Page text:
A year after Holden announced it would quit car making in
Australia, fewer than 10 workers have accept voluntary separation packages and
it is unclear whether the company will make it to its planned exit date.
The Herald Sun reports that Holden is facing falling sales
figures. For example, according to Federal Chamber of Automotive Industries
VFACTS figures, sales of Holden Commodore and Cruze dropped by 25 per cent in
November, compared to the same time last year.
Industry expert Professor John Spoehr told the Herald Sun
that it is still possible that the company may cease manufacturing before 2017.
Holden executive director of corporate affairs George Svigos
said the company is committed to 2017, but added that the Federal Government’s
plan to reduce the Automotive Transformation Scheme by $500 million over the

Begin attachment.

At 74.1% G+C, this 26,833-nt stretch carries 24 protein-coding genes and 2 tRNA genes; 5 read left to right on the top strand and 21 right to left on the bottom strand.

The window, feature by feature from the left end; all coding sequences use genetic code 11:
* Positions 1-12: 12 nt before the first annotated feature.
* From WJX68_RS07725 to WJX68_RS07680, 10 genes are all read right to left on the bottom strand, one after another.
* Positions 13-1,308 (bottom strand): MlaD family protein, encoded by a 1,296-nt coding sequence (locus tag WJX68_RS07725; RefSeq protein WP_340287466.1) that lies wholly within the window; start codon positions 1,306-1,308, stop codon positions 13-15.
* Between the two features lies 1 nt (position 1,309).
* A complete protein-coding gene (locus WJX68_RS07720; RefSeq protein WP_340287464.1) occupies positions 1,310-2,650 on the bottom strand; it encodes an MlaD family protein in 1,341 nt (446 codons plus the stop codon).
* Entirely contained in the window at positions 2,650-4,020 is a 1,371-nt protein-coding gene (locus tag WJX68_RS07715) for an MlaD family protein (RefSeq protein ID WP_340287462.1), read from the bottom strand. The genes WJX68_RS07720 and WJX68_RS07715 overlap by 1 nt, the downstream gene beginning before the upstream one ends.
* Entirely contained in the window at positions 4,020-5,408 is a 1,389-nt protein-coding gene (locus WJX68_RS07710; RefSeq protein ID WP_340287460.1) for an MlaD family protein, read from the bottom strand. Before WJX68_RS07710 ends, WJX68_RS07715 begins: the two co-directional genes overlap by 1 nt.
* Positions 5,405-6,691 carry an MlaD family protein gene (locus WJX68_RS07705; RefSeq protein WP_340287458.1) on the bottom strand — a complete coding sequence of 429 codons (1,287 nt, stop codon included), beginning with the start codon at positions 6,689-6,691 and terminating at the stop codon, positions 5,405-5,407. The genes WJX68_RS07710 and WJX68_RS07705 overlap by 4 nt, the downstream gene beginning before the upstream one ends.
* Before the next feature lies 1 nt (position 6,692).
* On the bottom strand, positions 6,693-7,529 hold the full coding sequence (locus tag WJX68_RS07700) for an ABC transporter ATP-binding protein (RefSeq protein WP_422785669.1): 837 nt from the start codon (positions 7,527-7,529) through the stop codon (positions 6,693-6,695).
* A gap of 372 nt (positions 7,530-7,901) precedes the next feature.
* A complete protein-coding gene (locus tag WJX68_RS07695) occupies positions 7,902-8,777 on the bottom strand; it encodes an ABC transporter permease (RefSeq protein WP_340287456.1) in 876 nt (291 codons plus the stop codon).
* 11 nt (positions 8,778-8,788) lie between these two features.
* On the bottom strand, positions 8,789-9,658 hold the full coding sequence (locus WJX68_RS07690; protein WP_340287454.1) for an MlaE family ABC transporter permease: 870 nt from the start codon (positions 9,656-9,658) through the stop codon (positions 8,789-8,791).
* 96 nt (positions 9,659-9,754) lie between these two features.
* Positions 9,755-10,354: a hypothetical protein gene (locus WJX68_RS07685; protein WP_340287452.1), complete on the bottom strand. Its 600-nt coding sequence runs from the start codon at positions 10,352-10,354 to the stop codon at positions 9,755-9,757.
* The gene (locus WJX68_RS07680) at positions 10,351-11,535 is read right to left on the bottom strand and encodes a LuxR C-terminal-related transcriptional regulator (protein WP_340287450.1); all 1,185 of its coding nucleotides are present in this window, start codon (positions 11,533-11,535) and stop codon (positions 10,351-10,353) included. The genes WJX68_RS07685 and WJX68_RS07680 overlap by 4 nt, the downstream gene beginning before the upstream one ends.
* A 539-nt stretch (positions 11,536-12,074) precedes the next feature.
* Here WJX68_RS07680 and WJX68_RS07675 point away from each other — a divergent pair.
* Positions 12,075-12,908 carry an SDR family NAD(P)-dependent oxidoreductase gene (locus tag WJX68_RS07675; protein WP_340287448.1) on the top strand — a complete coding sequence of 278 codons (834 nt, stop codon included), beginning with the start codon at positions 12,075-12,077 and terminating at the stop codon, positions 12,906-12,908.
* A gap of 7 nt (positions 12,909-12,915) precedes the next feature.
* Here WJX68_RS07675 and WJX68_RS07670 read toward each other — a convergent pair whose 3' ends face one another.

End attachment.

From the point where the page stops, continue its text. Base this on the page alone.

next three years may affect this.
Also he said that “the stability of our suppliers” is an
important factor to consider.
The Australian Manufacturing Workers’ Union (AMWU) is fighting to stop the Government changing
the Automotive Transformation Scheme.
“The Abbott Government’s failure to save the car industry
will punch a$21billion hole
in the Australian economy, and have a huge impact on the economies of South Australia and Victoria,” said Dave
Smith AMWU National Vehicle Secretary in a statement.
“The loss of Holden
and Toyota is a tragedy for
Australian workers and Australian communities.
“But worse, it is a
tragedy that could have been avoided if
the Abbott Government had understood that industry co-investment is an
important part of its responsibility to maintain viable jobs and economic
Meanwhile, Drive.com.au reports that some Holden engineers
have already found new jobs with General Motors in the Us and Europe.
And up to 150 engineers could find jobs her in Australia